58. Ads#replication

  59. ⁠, Terence Tao (2010-10):

    [Slideshow presentation on the “cosmic ladder”: how to calculate the distances between planets and stars by using geometry, brightness, radar, and progressively estimating further and further, solving one unknown at a time, from the Ancient Greeks to today.]















  74. 1997-mikkelson.pdf: ⁠, Douglas K. Mikkelson (1997-07; philosophy):

    Once Ejo asked: “What is meant by the expression: ‘Cause and effect are not clouded’?” Dogen said: “Cause and effect are immovable.” Ejo asked: “If this is so, how can we escape?” Dogen replied: “Cause and effect emerge clearly at the same time.” Ejo asked: “If this is so, does cause prompt the next effect, or does effect bring about the next cause?” Dogen said: “If everything were like that, it would be like Nan-ch’uan cutting the ⁠. Because the assembly was unable to say anything, Nan-ch’uan cut the cat in two. Later, when Nan-ch’uan told this story to Chao-chou, the latter put his straw sandal on his head and went out, an excellent performance. If I had been Nan-ch’uan, I would have said: ‘Even if you can speak, I will cut the cat, and even if you cannot speak, I will still cut it. Who is arguing about the cat? Who can save the cat?’”

    —Dogen, Shobogenzo Zuimonki, 1.61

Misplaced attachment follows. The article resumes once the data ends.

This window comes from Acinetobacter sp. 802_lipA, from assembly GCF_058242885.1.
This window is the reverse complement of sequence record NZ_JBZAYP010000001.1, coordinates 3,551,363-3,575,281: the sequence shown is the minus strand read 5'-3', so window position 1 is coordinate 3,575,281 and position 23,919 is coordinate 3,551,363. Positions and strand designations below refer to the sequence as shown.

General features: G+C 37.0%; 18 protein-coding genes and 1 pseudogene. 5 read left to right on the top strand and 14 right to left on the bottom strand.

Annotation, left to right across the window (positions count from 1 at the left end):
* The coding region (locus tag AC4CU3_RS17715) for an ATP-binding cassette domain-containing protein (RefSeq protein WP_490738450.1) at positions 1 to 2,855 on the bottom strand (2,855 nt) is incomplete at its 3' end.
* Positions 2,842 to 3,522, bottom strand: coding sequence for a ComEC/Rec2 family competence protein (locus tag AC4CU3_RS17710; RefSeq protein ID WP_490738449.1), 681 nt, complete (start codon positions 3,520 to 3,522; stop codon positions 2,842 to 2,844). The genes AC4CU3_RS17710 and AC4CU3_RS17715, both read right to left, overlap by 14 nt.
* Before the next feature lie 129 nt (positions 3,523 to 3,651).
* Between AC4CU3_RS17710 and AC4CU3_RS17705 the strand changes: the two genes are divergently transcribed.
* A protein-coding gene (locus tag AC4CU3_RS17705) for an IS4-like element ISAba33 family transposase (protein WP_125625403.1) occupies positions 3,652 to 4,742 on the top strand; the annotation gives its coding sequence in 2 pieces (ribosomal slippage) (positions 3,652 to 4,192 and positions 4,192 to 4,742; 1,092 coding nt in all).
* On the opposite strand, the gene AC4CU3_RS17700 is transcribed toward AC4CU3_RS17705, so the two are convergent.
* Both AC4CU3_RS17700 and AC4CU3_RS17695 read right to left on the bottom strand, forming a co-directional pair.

…“One day a student asked me, ‘Does a man of enlightenment fall under the yoke of causation or not?’ I answered, ‘No, he does not.’ Since then I have been doomed to undergo five hundred rebirths as a fox. I beg you now to give the turning word to release me from my life as a fox. Tell me, does a man of enlightenment fall under the yoke of causation or not?” Hyakujo answered, “He does not ignore [cloud] causation [cause and effect].” No sooner had the old man heard these words than he was enlightened.2

    “Causation” in this passage refers to “moral causation.” The Buddhist concept of karma acknowledges that good/​​​​bad deeds, thoughts, and so forth result in good/​​​​bad effects. Thus the import of the question posed by the “fox” is whether or not the enlightened person is subject to karma. Hyakujo’s answer, in effect, affirms that the enlightened person is subject to moral causation. Katsuki Sekida offers a common Zen interpretation of this passage in his comment: “Thus to ignore causation only compounds one’s malady. To recognize causation constitutes the remedy for it.”4

    Dōgen’s employment of this story in the “Daishugyo” chapter of the implies that, on one level, he thinks Hyakujo’s answer indeed provides a “remedy” for the old man’s predicament.5 Yet Dogen was rarely content with merely citing traditional Zen interpretations of passages; typically, he sought to push his students to a further understanding by a creative reinterpretation of a passage. Lest his disciple therefore think this not-ignoring/​​​​recognition of causation is de facto a release from it in an ultimate sense, Dogen answers that the passage means “cause and effect are immovable.” In other words, moral causation, for Dogen, is an inexorable fact of human existence.